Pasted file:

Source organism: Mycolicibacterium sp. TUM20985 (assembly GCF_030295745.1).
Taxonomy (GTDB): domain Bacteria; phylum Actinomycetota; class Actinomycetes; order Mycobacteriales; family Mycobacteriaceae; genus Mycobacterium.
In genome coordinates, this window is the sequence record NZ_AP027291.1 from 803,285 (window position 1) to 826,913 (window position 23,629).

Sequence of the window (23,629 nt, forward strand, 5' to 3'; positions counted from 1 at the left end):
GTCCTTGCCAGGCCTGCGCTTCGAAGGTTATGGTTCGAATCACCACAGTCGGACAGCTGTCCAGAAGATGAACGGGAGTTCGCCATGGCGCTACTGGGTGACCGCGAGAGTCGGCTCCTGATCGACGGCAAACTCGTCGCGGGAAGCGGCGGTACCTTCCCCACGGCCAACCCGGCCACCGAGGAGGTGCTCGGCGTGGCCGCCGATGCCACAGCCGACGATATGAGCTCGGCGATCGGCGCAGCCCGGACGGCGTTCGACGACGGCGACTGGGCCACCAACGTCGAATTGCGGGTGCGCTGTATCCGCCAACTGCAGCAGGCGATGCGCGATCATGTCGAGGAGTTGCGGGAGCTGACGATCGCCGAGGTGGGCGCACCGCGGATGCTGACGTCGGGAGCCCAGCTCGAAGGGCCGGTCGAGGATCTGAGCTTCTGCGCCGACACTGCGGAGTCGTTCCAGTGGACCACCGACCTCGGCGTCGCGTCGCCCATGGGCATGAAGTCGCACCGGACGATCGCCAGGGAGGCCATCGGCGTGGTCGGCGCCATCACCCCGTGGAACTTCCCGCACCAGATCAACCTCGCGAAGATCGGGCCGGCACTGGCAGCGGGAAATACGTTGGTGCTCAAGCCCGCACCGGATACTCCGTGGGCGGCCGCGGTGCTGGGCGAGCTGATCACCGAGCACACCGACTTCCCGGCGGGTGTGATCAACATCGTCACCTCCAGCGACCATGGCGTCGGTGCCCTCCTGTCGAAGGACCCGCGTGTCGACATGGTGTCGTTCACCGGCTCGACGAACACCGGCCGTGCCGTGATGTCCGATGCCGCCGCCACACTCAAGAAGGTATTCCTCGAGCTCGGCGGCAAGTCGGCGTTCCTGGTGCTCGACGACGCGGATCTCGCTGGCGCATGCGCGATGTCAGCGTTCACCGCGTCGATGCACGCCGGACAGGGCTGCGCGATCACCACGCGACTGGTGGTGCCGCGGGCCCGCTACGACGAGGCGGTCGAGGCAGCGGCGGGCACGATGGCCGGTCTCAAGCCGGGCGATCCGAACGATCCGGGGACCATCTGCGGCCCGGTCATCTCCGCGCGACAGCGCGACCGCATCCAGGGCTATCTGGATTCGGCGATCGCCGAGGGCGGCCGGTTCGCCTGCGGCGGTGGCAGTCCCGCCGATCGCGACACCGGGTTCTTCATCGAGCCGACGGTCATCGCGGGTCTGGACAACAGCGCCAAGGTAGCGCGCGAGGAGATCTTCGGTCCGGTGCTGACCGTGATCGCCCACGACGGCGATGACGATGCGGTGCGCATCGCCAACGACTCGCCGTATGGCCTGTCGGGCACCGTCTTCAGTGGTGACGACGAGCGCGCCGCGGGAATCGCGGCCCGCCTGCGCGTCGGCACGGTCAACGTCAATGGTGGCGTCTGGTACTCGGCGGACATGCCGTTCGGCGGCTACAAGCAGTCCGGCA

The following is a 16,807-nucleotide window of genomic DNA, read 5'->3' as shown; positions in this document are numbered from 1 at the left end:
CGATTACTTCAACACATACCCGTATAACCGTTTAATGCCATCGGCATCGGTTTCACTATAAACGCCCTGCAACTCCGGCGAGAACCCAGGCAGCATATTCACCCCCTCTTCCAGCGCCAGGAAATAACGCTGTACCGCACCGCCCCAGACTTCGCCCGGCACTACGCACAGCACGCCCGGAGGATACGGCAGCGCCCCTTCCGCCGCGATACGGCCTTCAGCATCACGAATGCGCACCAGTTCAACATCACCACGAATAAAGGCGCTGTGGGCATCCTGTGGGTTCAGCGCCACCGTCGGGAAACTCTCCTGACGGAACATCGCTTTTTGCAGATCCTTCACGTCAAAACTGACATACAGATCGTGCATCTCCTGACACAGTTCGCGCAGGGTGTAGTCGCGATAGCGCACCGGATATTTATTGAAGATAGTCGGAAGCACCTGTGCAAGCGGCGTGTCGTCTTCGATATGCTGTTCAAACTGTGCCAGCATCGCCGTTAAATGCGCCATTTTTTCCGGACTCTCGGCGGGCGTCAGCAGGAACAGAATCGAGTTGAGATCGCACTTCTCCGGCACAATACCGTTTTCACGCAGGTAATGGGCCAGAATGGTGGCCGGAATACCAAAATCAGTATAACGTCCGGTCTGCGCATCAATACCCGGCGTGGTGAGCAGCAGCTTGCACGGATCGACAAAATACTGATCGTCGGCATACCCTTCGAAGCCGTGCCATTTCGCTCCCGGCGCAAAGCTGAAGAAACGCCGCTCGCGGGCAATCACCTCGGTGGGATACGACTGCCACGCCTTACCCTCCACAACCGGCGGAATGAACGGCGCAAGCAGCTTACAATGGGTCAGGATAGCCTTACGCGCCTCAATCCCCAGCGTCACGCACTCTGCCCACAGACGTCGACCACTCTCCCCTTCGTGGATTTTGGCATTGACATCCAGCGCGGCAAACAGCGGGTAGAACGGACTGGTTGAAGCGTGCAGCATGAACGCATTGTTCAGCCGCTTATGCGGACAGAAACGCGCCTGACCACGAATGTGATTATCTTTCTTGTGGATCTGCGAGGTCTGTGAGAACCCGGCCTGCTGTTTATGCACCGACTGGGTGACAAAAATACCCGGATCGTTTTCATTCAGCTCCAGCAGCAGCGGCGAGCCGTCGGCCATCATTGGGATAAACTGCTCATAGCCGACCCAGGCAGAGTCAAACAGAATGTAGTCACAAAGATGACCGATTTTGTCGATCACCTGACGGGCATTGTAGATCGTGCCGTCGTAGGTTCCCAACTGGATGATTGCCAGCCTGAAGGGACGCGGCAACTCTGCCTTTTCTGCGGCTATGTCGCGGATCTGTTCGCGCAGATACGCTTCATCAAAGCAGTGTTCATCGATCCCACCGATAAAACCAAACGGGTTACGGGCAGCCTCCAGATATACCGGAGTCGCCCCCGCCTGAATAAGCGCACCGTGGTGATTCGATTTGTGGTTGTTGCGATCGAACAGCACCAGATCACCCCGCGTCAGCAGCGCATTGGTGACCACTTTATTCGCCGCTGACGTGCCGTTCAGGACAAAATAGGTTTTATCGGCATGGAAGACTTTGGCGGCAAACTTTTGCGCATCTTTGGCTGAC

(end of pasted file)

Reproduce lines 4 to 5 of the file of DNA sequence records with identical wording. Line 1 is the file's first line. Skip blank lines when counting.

Sequence of the window (23,629 nt, forward strand, 5' to 3'; positions counted from 1 at the left end):
GTCCTTGCCAGGCCTGCGCTTCGAAGGTTATGGTTCGAATCACCACAGTCGGACAGCTGTCCAGAAGATGAACGGGAGTTCGCCATGGCGCTACTGGGTGACCGCGAGAGTCGGCTCCTGATCGACGGCAAACTCGTCGCGGGAAGCGGCGGTACCTTCCCCACGGCCAACCCGGCCACCGAGGAGGTGCTCGGCGTGGCCGCCGATGCCACAGCCGACGATATGAGCTCGGCGATCGGCGCAGCCCGGACGGCGTTCGACGACGGCGACTGGGCCACCAACGTCGAATTGCGGGTGCGCTGTATCCGCCAACTGCAGCAGGCGATGCGCGATCATGTCGAGGAGTTGCGGGAGCTGACGATCGCCGAGGTGGGCGCACCGCGGATGCTGACGTCGGGAGCCCAGCTCGAAGGGCCGGTCGAGGATCTGAGCTTCTGCGCCGACACTGCGGAGTCGTTCCAGTGGACCACCGACCTCGGCGTCGCGTCGCCCATGGGCATGAAGTCGCACCGGACGATCGCCAGGGAGGCCATCGGCGTGGTCGGCGCCATCACCCCGTGGAACTTCCCGCACCAGATCAACCTCGCGAAGATCGGGCCGGCACTGGCAGCGGGAAATACGTTGGTGCTCAAGCCCGCACCGGATACTCCGTGGGCGGCCGCGGTGCTGGGCGAGCTGATCACCGAGCACACCGACTTCCCGGCGGGTGTGATCAACATCGTCACCTCCAGCGACCATGGCGTCGGTGCCCTCCTGTCGAAGGACCCGCGTGTCGACATGGTGTCGTTCACCGGCTCGACGAACACCGGCCGTGCCGTGATGTCCGATGCCGCCGCCACACTCAAGAAGGTATTCCTCGAGCTCGGCGGCAAGTCGGCGTTCCTGGTGCTCGACGACGCGGATCTCGCTGGCGCATGCGCGATGTCAGCGTTCACCGCGTCGATGCACGCCGGACAGGGCTGCGCGATCACCACGCGACTGGTGGTGCCGCGGGCCCGCTACGACGAGGCGGTCGAGGCAGCGGCGGGCACGATGGCCGGTCTCAAGCCGGGCGATCCGAACGATCCGGGGACCATCTGCGGCCCGGTCATCTCCGCGCGACAGCGCGACCGCATCCAGGGCTATCTGGATTCGGCGATCGCCGAGGGCGGCCGGTTCGCCTGCGGCGGTGGCAGTCCCGCCGATCGCGACACCGGGTTCTTCATCGAGCCGACGGTCATCGCGGGTCTGGACAACAGCGCCAAGGTAGCGCGCGAGGAGATCTTCGGTCCGGTGCTGACCGTGATCGCCCACGACGGCGATGACGATGCGGTGCGCATCGCCAACGACTCGCCGTATGGCCTGTCGGGCACCGTCTTCAGTGGTGACGACGAGCGCGCCGCGGGAATCGCGGCCCGCCTGCGCGTCGGCACGGTCAACGTCAATGGTGGCGTCTGGTACTCGGCGGACATGCCGTTCGGCGGCTACAAGCAGTCCGGCA